New Jersey lawmakers advance surprise billing proposal now backed by hospitals: 6 things to know

A legislative proposal to address surprise medical billing in New Jersey earned approval from two Senate committees on April 5, NJ Spotlight reports.

Here are six things to know.

1. The bill, sponsored by Assembly Speaker Craig Coughlin, D-Middlesex, and Sen. Joseph Vitale, also D-Middlesex, is designed to increase healthcare cost transparency for patients and reduce unexpected charges from out-of-network providers for emergency care and other services. The bill also calls for arbitration, to be overseen by a third party, when such charges occur, NJ Spotlight reports.

2. Hospitals took issue with some language in the original version of the bill, contending payments reached through arbitration would be too low and negotiations over disputed claims would have been too lengthy, according to the report. NJ Spotlight states hospitals also sought greater transparency from payers as far as their claims practice.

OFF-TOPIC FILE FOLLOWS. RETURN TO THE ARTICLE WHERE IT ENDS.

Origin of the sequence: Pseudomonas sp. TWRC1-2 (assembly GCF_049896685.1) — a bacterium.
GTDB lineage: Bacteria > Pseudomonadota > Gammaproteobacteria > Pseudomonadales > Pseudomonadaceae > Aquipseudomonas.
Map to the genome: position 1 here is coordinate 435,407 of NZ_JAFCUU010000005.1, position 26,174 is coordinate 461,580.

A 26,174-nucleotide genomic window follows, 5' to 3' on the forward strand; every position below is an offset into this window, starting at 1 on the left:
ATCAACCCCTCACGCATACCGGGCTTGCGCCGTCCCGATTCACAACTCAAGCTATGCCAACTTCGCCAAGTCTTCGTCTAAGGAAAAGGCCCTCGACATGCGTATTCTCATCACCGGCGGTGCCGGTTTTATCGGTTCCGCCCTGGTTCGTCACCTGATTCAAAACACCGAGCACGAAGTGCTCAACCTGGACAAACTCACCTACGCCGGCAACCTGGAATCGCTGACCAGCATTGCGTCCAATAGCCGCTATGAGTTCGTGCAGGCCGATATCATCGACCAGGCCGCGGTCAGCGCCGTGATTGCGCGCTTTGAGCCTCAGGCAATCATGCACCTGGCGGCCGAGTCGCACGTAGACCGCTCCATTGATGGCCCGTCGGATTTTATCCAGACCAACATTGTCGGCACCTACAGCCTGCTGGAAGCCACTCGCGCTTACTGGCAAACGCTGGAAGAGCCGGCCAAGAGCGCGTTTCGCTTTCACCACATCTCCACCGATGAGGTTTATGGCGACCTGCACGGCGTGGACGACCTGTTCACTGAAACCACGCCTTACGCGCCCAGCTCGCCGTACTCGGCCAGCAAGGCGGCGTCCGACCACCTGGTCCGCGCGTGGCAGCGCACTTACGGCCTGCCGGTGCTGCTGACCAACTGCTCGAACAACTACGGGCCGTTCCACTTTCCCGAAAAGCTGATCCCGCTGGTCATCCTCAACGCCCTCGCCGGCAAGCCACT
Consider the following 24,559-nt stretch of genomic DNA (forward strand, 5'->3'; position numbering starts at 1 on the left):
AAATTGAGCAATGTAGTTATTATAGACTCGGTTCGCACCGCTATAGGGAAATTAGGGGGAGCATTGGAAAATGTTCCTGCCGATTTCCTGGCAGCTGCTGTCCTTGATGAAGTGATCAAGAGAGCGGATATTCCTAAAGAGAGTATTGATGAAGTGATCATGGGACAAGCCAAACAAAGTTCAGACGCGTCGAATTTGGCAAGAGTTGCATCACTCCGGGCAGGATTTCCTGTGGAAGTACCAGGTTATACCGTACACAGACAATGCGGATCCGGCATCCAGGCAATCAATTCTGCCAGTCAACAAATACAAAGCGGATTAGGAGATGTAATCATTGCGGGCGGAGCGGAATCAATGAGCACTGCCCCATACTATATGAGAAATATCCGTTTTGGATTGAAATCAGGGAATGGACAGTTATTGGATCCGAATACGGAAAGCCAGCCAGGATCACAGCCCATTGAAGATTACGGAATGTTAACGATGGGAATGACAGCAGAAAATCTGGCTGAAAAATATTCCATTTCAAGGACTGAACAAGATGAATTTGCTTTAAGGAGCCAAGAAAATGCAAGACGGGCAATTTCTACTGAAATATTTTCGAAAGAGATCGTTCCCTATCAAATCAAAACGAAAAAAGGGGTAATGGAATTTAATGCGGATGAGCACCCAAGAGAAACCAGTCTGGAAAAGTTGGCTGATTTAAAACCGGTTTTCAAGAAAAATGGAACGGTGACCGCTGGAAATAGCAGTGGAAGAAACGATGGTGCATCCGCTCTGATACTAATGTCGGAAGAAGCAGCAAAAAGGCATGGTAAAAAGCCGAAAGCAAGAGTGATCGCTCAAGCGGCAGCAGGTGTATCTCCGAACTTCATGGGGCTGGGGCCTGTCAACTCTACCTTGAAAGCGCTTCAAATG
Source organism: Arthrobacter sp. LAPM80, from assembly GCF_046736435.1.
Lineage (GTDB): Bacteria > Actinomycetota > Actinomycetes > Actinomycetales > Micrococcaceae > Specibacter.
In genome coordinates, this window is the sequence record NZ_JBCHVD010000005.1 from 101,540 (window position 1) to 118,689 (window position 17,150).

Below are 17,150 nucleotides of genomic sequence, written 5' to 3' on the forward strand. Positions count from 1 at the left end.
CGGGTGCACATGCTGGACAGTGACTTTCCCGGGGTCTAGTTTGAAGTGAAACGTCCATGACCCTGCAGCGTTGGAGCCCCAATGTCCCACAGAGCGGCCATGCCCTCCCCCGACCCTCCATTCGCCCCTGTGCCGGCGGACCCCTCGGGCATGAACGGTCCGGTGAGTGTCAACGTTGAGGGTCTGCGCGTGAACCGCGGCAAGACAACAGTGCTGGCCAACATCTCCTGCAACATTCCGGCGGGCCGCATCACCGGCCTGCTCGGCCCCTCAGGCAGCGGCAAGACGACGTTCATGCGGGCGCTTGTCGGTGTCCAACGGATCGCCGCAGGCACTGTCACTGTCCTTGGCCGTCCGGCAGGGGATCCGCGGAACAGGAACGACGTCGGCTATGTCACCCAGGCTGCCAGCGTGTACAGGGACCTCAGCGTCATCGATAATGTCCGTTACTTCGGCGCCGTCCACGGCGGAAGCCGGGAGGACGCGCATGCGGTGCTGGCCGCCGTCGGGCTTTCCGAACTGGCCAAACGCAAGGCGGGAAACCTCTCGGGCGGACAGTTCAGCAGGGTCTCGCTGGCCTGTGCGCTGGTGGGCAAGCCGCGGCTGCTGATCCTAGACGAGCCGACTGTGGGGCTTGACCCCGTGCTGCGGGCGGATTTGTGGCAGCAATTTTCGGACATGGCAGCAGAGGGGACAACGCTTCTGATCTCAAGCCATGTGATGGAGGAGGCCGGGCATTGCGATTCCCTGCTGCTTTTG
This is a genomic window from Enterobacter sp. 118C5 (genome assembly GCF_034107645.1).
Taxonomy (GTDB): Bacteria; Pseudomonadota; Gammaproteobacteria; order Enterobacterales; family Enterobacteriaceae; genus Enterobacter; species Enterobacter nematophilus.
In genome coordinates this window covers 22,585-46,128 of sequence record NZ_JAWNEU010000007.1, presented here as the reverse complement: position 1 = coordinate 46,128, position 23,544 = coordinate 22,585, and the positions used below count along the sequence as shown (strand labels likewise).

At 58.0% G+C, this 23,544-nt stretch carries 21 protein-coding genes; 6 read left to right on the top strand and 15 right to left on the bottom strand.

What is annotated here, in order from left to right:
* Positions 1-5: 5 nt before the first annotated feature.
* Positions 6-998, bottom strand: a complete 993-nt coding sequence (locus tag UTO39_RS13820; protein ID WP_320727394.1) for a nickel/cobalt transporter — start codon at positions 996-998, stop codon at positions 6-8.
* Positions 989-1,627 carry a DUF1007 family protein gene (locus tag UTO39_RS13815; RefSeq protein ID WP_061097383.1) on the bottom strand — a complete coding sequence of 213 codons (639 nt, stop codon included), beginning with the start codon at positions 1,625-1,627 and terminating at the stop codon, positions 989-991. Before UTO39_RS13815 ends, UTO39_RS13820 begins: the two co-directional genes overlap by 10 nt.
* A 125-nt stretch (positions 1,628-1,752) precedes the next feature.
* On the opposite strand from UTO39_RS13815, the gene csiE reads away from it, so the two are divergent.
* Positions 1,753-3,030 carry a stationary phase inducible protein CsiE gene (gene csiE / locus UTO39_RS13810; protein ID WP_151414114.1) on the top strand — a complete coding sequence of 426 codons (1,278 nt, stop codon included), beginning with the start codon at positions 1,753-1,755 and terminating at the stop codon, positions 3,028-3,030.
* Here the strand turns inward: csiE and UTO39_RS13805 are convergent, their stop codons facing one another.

3. Hospitals support the legislation after amendments. The amendments require insurers to publicize claims denials and downcoding information, and provide less time for payers to contest claims and for an arbitrator to determine the ultimate charge, among other things, according to the report.

4. New Jersey Gov. Phil Murphy also voiced his support for the legislation during budget presentation in March.

5. However, physicians remain opposed to the bill, arguing that the legislation would lead to physicians leaving New Jersey, or going out of business, reports NJ Spotlight.

6. In addition to earning approval from two Senate committees, the legislation has garnered support among Assembly committee members as well. Both legislative houses are slated to vote for the last time later in April, according to the report. Mr. Murphy would then have to sign the measure for it to become law.

Read the full NJ Spotlight report here.



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